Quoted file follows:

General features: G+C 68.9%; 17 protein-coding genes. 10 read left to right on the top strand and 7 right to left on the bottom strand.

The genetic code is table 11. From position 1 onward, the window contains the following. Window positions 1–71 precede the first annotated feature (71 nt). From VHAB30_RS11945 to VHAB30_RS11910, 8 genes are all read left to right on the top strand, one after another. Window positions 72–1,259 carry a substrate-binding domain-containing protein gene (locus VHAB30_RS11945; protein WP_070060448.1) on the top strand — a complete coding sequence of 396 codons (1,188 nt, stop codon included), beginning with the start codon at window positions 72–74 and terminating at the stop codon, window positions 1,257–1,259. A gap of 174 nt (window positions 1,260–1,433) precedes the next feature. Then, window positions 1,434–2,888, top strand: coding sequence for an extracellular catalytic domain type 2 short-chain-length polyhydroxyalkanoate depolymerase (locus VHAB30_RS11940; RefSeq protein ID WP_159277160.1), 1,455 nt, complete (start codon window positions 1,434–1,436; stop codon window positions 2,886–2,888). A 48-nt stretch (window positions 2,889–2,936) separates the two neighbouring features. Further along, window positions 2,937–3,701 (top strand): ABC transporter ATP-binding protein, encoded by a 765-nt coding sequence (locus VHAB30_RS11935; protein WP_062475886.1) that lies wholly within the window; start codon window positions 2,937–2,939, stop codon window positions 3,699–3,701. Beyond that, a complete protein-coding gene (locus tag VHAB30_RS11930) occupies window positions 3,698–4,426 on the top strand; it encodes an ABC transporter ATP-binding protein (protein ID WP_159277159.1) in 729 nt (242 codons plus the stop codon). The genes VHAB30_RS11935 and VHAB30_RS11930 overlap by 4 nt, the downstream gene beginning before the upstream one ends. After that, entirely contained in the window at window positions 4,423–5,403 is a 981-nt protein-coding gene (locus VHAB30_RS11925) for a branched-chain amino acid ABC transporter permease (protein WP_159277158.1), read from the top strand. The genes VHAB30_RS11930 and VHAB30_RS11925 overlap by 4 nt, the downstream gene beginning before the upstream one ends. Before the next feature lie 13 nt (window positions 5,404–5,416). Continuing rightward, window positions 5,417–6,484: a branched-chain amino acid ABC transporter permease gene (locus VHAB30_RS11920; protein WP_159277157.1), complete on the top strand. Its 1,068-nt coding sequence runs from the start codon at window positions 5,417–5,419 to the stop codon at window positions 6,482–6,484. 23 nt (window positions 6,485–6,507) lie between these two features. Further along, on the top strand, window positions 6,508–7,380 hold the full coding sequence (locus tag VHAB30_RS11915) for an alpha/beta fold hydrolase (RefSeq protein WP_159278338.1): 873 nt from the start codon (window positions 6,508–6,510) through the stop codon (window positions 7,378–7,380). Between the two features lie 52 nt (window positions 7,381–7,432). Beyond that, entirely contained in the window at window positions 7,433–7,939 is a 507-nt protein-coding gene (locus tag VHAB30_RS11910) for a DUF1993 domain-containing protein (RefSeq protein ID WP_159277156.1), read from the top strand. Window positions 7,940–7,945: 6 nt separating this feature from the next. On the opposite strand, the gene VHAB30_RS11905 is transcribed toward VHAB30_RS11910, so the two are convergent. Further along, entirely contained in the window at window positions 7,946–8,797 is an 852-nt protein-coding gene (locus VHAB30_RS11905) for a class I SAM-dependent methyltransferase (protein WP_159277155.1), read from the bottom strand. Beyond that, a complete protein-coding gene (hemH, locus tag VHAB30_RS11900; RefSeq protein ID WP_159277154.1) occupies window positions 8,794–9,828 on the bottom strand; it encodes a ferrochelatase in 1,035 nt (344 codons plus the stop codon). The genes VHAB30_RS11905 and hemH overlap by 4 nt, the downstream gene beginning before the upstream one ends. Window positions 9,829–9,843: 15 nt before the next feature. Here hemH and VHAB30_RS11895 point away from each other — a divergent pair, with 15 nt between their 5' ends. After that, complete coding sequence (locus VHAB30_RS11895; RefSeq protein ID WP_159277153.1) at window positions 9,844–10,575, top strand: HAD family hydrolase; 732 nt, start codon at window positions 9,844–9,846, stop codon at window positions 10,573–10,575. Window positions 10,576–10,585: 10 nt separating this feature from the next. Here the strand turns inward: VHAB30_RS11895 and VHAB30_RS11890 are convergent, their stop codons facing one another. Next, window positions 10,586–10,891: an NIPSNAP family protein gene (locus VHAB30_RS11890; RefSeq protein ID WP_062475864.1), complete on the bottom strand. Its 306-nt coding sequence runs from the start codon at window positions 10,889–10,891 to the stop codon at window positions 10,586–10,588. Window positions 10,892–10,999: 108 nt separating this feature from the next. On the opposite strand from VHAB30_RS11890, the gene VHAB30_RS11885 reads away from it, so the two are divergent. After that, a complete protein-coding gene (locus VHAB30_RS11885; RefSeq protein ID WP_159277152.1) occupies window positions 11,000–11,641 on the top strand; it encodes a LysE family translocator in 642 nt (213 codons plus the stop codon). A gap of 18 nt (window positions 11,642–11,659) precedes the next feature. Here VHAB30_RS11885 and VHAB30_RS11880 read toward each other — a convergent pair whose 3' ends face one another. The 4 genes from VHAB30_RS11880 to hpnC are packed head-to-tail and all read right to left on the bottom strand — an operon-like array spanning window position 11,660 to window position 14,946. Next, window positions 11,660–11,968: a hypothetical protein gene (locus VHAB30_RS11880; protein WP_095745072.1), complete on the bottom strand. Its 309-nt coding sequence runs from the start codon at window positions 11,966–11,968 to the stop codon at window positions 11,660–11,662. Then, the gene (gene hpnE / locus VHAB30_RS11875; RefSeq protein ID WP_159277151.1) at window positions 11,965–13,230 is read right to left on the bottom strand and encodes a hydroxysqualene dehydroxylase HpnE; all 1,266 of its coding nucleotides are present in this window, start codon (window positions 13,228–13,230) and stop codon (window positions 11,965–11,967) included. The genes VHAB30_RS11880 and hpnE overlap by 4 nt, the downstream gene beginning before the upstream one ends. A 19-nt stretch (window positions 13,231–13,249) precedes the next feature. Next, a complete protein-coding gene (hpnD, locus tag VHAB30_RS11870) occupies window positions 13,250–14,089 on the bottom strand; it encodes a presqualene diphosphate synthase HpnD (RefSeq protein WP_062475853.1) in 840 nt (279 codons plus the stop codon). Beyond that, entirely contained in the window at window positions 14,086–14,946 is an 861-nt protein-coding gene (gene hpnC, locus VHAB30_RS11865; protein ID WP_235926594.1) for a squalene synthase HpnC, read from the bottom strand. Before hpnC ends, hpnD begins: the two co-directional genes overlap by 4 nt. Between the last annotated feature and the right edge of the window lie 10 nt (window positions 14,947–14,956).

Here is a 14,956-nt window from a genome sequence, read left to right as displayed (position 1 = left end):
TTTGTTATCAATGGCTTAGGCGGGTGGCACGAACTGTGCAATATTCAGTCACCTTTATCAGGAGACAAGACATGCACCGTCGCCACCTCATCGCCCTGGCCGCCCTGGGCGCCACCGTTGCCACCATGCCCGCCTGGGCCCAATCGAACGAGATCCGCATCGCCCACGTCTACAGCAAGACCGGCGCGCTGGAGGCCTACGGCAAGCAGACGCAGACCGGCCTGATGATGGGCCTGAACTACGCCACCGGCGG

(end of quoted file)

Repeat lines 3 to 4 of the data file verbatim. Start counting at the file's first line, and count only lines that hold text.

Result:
Here is a 14,956-nt window from a genome sequence, read left to right as displayed (position 1 = left end):
TTTGTTATCAATGGCTTAGGCGGGTGGCACGAACTGTGCAATATTCAGTCACCTTTATCAGGAGACAAGACATGCACCGTCGCCACCTCATCGCCCTGGCCGCCCTGGGCGCCACCGTTGCCACCATGCCCGCCTGGGCCCAATCGAACGAGATCCGCATCGCCCACGTCTACAGCAAGACCGGCGCGCTGGAGGCCTACGGCAAGCAGACGCAGACCGGCCTGATGATGGGCCTGAACTACGCCACCGGCGG